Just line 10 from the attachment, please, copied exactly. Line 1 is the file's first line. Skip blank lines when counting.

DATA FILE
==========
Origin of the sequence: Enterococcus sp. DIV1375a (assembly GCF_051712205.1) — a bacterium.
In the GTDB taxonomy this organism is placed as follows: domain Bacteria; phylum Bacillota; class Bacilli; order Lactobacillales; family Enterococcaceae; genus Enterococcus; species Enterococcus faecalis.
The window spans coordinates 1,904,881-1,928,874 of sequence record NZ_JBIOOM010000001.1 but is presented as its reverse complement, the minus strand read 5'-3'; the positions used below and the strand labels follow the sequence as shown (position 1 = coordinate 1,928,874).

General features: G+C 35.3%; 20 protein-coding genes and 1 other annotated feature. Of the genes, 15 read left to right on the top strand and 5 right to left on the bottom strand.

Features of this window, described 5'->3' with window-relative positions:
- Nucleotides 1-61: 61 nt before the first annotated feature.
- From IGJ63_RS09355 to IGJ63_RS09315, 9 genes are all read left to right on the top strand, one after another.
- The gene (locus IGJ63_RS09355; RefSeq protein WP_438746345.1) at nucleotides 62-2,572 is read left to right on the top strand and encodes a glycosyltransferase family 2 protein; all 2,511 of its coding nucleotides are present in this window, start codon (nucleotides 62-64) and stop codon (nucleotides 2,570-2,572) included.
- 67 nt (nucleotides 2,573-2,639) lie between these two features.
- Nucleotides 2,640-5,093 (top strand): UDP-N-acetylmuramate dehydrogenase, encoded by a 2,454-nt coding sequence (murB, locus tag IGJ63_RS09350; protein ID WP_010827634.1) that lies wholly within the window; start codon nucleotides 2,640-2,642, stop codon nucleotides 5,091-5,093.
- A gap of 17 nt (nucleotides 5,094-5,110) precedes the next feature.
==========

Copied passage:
- Nucleotides 2,640-5,093 (top strand): UDP-N-acetylmuramate dehydrogenase, encoded by a 2,454-nt coding sequence (murB, locus tag IGJ63_RS09350; protein ID WP_010827634.1) that lies wholly within the window; start codon nucleotides 2,640-2,642, stop codon nucleotides 5,091-5,093.